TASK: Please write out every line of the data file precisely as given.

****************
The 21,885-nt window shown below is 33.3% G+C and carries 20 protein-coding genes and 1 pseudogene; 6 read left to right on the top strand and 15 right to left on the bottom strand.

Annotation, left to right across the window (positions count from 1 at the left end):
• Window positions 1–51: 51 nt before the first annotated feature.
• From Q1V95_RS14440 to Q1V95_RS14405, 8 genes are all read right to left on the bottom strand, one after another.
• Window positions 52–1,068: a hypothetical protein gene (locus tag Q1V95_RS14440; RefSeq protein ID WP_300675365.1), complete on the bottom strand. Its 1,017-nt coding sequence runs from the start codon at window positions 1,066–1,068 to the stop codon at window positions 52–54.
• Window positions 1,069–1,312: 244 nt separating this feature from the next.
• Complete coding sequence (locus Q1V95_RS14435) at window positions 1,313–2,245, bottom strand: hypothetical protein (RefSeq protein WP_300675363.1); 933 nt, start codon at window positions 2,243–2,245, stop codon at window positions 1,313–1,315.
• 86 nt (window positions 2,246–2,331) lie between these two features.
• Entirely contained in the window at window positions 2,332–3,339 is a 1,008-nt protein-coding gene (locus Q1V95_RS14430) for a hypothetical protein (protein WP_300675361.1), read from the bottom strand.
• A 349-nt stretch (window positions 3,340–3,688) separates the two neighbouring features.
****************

The 21,885-nt window shown below is 33.3% G+C and carries 20 protein-coding genes and 1 pseudogene; 6 read left to right on the top strand and 15 right to left on the bottom strand.

Annotation, left to right across the window (positions count from 1 at the left end):
• Window positions 1–51: 51 nt before the first annotated feature.
• From Q1V95_RS14440 to Q1V95_RS14405, 8 genes are all read right to left on the bottom strand, one after another.
• Window positions 52–1,068: a hypothetical protein gene (locus tag Q1V95_RS14440; RefSeq protein ID WP_300675365.1), complete on the bottom strand. Its 1,017-nt coding sequence runs from the start codon at window positions 1,066–1,068 to the stop codon at window positions 52–54.
• Window positions 1,069–1,312: 244 nt separating this feature from the next.
• Complete coding sequence (locus Q1V95_RS14435) at window positions 1,313–2,245, bottom strand: hypothetical protein (RefSeq protein WP_300675363.1); 933 nt, start codon at window positions 2,243–2,245, stop codon at window positions 1,313–1,315.
• 86 nt (window positions 2,246–2,331) lie between these two features.
• Entirely contained in the window at window positions 2,332–3,339 is a 1,008-nt protein-coding gene (locus Q1V95_RS14430) for a hypothetical protein (protein WP_300675361.1), read from the bottom strand.
• A 349-nt stretch (window positions 3,340–3,688) separates the two neighbouring features.